“c) Developing a body representative of the masses, through which they can express all their revolutionary power, initiative, worries, and determination to transform society.” (“The Bolivian Political Crisis and Torres’ Regime,” Intercontinental Press, November 23, 1970, p. 1024. Emphasis in original.)
These three proposals were not connected to the living class struggle. They were not tied in with immediate, democratic, or transitional demands stemming from the actual level of political consciousness of the masses. No explanation was offered on just how the proposed “Revolutionary Command,” the “Revolutionary Workers and People’s Army,” and the “body representative of the masses” were to be organized.
Instead of raising demands aimed at mobilizing the masses through united-front actions that would confront the reformists with unbearable dilemmas, the POR (Gonzalez) presented a schema of its own that amounted to little more than the guerrilla warfare line presented in propagandistic terms that appeared to bend to the new situation. Instead of calling for rural guerrilla warfare in alliance with the ELN, which was engaged at the moment in the Teoponte adventure, the declaration exhorted the masses to form a “Revolutionary Workers and People’s Army.” It exhorted the proguerrilla ultraleftists to form a “Revolutionary Command.” And it appealed in general, and therefore to no one, for a “body representative of the masses.” The road to such a body lay through the Political Command, but the POR (Gonzalez) either did not see or rejected that possibility, making a belated turn in this direction only after the Political Command had developed into the Popular Assembly.
The fallacious reasoning of our Bolivian comrades is shown by the following judgment: “The Political Command of the COB demonstrated its lack of understanding of the process. It light-mindedly waxed enthusiastic over the Torres government without seeing its limitations, and demobilized the masses prematurely. Because of this, it is now necessary to form, either from within it or from outside of it, a Revolutionary Political Command, which in light of the previous experience can lead the masses to power and socialism.” (“La Universidad y el Comando Politico de la C. 0. B.,” Revista de America, July-October, 1971, p. 50.)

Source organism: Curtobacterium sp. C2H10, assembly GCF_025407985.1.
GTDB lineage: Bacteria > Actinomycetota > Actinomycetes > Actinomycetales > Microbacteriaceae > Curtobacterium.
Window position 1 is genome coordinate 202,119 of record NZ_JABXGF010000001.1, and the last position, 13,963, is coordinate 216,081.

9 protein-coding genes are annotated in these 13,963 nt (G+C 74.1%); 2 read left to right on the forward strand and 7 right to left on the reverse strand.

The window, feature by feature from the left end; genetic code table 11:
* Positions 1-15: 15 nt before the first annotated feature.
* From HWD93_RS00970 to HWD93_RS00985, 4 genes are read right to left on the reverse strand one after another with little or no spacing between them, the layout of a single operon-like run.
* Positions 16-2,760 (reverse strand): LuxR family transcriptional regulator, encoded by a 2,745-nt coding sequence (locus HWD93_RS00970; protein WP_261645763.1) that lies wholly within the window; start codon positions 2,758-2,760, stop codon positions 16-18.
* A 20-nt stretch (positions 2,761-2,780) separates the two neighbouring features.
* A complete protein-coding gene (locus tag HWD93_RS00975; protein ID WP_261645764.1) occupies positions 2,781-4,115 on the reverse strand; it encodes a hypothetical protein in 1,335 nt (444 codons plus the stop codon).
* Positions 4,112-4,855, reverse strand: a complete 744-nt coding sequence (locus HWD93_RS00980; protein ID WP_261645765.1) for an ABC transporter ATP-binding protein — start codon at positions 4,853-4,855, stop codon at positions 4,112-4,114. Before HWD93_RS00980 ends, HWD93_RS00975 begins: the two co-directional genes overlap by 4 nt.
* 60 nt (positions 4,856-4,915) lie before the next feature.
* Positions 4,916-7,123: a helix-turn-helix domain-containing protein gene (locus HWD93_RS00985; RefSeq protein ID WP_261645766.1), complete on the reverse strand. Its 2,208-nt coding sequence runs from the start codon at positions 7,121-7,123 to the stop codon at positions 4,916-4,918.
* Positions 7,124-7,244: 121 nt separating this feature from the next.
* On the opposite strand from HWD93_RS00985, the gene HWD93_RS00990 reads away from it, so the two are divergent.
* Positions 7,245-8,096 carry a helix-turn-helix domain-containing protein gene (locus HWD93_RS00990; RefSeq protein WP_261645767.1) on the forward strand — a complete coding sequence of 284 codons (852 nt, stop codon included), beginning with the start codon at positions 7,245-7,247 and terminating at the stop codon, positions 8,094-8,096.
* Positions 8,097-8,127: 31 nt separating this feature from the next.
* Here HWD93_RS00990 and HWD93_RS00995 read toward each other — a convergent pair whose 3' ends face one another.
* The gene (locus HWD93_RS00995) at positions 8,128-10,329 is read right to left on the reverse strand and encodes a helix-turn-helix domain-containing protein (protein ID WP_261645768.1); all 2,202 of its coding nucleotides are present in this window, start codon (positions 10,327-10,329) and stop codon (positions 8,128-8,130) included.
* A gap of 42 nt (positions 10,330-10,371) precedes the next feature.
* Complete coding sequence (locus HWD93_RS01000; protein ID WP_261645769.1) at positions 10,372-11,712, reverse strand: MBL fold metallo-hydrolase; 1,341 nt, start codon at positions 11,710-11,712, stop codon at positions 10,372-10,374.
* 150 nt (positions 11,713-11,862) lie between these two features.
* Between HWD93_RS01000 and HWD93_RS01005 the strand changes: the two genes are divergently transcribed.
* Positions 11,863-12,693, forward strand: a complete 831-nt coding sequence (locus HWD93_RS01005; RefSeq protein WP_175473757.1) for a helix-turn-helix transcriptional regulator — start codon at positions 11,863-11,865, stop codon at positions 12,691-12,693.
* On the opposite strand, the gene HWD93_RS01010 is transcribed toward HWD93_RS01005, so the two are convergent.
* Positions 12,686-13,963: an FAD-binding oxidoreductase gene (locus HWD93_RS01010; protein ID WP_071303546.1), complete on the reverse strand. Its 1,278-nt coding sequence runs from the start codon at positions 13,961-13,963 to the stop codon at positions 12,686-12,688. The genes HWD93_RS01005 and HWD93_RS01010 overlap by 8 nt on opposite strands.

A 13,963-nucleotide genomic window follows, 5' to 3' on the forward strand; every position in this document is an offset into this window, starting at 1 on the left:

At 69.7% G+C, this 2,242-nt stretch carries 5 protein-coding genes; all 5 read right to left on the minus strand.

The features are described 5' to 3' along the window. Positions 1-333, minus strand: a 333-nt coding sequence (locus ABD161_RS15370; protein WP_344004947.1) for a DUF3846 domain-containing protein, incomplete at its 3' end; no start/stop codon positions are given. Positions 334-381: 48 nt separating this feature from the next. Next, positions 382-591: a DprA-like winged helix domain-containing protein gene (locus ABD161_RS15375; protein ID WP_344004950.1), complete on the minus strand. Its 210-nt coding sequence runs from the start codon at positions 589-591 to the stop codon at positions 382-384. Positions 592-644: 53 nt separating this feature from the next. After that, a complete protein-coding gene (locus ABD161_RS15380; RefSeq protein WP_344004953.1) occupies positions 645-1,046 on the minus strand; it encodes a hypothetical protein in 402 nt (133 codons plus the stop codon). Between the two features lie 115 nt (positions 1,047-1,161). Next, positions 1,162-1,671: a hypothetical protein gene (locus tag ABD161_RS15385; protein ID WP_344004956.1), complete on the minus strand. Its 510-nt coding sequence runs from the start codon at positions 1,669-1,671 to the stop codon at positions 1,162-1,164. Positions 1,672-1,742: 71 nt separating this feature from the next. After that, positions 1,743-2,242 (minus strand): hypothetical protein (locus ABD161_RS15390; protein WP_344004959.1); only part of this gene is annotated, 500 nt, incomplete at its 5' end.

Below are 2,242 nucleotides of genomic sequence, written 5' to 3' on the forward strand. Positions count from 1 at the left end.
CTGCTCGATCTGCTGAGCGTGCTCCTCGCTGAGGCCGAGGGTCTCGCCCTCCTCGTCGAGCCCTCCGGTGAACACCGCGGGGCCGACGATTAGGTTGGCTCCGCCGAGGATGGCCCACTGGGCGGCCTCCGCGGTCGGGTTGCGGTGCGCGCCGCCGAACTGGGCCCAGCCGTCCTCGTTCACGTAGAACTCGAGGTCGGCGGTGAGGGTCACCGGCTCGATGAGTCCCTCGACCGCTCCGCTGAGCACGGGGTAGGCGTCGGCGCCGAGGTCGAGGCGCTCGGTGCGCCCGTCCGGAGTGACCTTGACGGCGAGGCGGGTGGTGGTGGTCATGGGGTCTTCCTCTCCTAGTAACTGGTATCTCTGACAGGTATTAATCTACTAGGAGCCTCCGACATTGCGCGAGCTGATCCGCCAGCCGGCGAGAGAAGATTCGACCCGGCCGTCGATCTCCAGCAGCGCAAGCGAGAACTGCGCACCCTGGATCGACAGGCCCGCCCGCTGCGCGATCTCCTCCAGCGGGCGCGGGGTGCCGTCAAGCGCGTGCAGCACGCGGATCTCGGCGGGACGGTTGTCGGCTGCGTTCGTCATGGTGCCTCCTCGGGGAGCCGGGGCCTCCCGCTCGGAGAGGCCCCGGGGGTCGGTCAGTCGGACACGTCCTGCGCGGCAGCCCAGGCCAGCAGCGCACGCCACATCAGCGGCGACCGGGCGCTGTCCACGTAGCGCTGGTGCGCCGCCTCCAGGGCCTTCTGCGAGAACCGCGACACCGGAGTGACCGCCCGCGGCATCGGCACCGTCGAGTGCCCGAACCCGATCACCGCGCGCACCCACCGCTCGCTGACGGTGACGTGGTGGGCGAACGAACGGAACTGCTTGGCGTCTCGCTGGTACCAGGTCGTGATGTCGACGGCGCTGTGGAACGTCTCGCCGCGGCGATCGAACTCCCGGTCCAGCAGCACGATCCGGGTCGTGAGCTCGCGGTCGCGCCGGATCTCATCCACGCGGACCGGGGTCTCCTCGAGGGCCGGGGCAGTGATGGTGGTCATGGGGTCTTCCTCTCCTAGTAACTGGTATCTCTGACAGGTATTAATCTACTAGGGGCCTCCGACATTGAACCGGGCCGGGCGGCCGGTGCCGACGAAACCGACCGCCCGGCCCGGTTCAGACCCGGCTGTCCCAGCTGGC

Needless to say, such a formation never came into existence. The masses still accepted the leadership of Juan Lechin, the COB, the Communist Party of Bolivia, the POR (Lora) in the established body of the Political Command that had appeared at the head of the mass insurrection. To propose, in a purely propagandistic way, that those who had declared for socialism and guerrilla war should form a “Revolutionary Political Command” of their own in opposition to the existing Political Command meant permitting the reformists to retain control over the masses without putting up a fight against their betrayal.
Even after the January, 1971, insurrectionary wave that answered the first serious attempt of the rightist generals to topple the Torres government and that led to the formation of the Popular Assembly, our Bolivian comrades still maintained an aloof attitude before finally deciding to make a turn.
After visiting Bolivia, two militants of the International Marxist Group, the British section of the Fourth International, wrote: “In addition, the revolutionary political parties, in particular the POR-Gonzales, have decided that the Assembly is worth taking seriously. At first they tended to have an attitude of watching the Assembly to see how it turned out, rather than actually participating in it.” (“The Meeting of the Popular Assembly,” International, September-October, 1971, p. 59.)
Unfortunately, when they finally made the turn, our Bolivian comrades viewed their participation as being limited primarily to speechmaking. This followed from their view that the Popular Assembly was “hardly more than a kind of national parliament and that eventually it would give way to something more realistic—guerrilla war.
In an interview given in April, 1971, and published in the May 17 issue of Rouge, Comrade Gonzalez said:
“The left wing, to which the POR belongs, has developed the idea that the People’s Assembly should be a body that would discuss national problems and solutions for them but would leave the power in the hands of the mass organizations (unions and popular militia or people’s army). . . .
“The POR comrades in the People’s Assembly, whether they represent the party directly or some union, hold no illusions. They are using the People’s Assembly as a forum, as a platform. That is all.” (“The Current Situation in Bolivia,” Intercontinental Press, June 14, 1971, p. 545.)